by The Hydraulic Institute
June 19, 2013

Q. How are chemical metering pumps used in combined-cycle power plant applications?

A. Numerous applications in a combined-cycle power plant require the delivery of precisely metered quantities of chemicals. Chemical metering pumps are positive-displacement types (see Figure 6.16) and are designed for continuous operation.

One of the key applications is to deliver chemical solutions to control the amount of emissions. Natural-gas-fired, combined-cycle power plants produce approximately one half of the CO2 emissions and one third of the nitrogen oxides (NOx) produced by conventional power plants. They also eliminate sulfur dioxide emissions.

The combustion turbines in a combined-cycle plant produce low NOx and CO2 emissions. The heat recovery steam generator then uses a selective catalytic reduction scrubber system to reduce the NOx to a very low level (approximately 30 percent of a simple-cycle combustion turbine’s NOx emissions using similar technology). Some are as low as 10 percent of the simple-cycle emissions.

The scrubber system is engineered to treat a specific cubic feet per minute range of gas, within a specific temperature range. Further, the system is engineered to reduce the level of contaminants from a specific inlet concentration to a specific outlet concentration. Other typical metering pump applications include boiler feed, cooling tower feed, wastewater treatment, condensate treatment and feeding the makeup water system.

More information about the use of chemical metering pumps in combined-cycle power plants can be found in Power Plant Pumps: Guidelines for Application and Operation to Maximize Uptime, Availability, and Reliability.
Chemical metering pumps

Figure 6.16. Chemical metering pump

Q. What kinds of boiler feed pumps are used in a typical 400-megawatt, combined-cycle 
power plant?

A. No fixed rules are available for selecting the pump type for a boiler feed application. Pump selection depends on a combination of the manufacturer’s application experience and product offerings and the end user’s experience in maintainability and reliability. If the plant will be cycled instead of base loaded, then special consideration must be given to the use of a sufficiently robust and proven pump design.

Electric utilities favor the between-bearings pump arrangement for the highest level of reliability. For pressures up to approximately 1,800 psi (125 bar), typical boiler feed pumps include horizontal multistage ring-section (type BB4, see Figure 6.1) or axial split-case designs (type BB3), although in some applications there may be a preference for a double-case pump (type BB5).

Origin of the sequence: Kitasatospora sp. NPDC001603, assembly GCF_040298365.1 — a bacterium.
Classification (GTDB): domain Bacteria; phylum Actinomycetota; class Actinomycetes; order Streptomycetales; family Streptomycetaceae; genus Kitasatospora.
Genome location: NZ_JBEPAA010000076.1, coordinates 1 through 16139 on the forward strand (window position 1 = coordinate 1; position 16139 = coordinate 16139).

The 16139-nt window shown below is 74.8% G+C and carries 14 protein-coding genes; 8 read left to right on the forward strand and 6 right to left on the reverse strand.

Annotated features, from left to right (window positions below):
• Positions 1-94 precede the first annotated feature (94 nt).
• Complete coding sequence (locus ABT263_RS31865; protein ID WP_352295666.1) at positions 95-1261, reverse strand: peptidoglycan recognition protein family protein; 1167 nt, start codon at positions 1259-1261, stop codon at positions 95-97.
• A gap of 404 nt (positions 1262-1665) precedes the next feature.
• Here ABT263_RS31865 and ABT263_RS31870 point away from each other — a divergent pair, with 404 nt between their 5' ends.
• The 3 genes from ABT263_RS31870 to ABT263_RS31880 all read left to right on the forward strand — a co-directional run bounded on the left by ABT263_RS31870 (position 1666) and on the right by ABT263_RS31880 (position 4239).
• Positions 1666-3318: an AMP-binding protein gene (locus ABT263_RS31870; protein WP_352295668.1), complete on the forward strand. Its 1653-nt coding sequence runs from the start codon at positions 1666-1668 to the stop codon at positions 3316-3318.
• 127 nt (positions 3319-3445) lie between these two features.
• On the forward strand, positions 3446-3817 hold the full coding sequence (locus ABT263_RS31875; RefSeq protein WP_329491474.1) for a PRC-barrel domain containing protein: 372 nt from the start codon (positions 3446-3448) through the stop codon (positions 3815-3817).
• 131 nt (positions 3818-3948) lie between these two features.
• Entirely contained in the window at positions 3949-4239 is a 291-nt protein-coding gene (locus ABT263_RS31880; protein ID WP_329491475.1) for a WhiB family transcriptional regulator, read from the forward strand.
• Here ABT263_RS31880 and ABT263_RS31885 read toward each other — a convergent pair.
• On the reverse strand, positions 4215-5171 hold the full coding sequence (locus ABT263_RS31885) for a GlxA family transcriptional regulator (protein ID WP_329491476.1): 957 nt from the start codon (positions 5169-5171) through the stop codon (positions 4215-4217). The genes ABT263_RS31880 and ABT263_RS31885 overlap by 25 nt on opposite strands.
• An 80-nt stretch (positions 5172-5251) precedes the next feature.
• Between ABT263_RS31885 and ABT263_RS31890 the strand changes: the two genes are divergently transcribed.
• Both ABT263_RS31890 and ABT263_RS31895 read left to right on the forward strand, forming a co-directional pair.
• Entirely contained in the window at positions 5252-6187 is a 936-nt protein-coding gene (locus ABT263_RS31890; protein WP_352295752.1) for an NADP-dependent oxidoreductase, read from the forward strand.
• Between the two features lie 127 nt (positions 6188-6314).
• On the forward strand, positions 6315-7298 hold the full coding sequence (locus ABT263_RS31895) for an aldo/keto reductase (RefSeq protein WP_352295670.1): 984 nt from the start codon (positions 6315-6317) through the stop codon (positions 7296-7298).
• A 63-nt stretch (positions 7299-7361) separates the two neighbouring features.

For higher pressures, the boiler feed pump types used are usually multistage ring-section (type BB4) or double-case pumps (type BB5).

Some end users choose to give particular consideration to the main pump construction features. They include:

  • Type BB4 ring-section and type BB5 double-case pump types both have radial sealing joints, which are geometrically simpler than an axial split-case pump sealing joint. The double-case pump has fewer sealing joints than the ring-section pump.
  • Type BB3 axial split-case pumps and the axial split inner casing version of the type BB5 double-case pump allow for the entire assembled rotor to be removed and balanced as a unit. These rotors usually have opposed impeller arrangements that reduce the hydraulic thrust carried by the thrust bearing.
  • The ring-section and double-case pump geometries inherently lend themselves to design for pressure containment. The double-case pump type has an integrally safer containment for pressures exceeding 3,600 psi (250 bar).

For more information about boiler feed pumps and their application in combined-cycle power plants see HI’s newest guidebook Power Plant Pumps: Guidelines for Application and Operation to Maximize Uptime, Availability, and Reliability.
BB4 pump

Figure 6.1. Three-dimensional view of multistage ring-section pump (BB4)

Q. What information is available about hydrostatic pressure tests for rotodynamic pumps?

A.  ANSI/HI 14.6 contains information about this subject. According to this standard, all pressure-containing items of the rotodynamic pump will be hydrostatically pressure tested. The test’s purpose is to demonstrate the absence of leakage through pressure-containing walls of any item under test and from the joints formed by an assembly of items under test by imposing a defined pressure in excess of the rated pressure for which the item is supplied.

Pumps with double volutes, multiple stages and otherwise with internal separating walls that will be tested in segments should have a hydrostatic pressure test applied to each segment related to the operating conditions in the segment when the pump is working at its rated discharge pressure. Pressure-containing chambers that function independently should be tested separately without pressure being applied to any adjacent chamber.

The manufacturer will allow sufficient time during manufacturing for the test and the examination of all the items within the scope of ANSI/HI 14.6. The test may be carried out on an individual item or a subassembly as a group of items.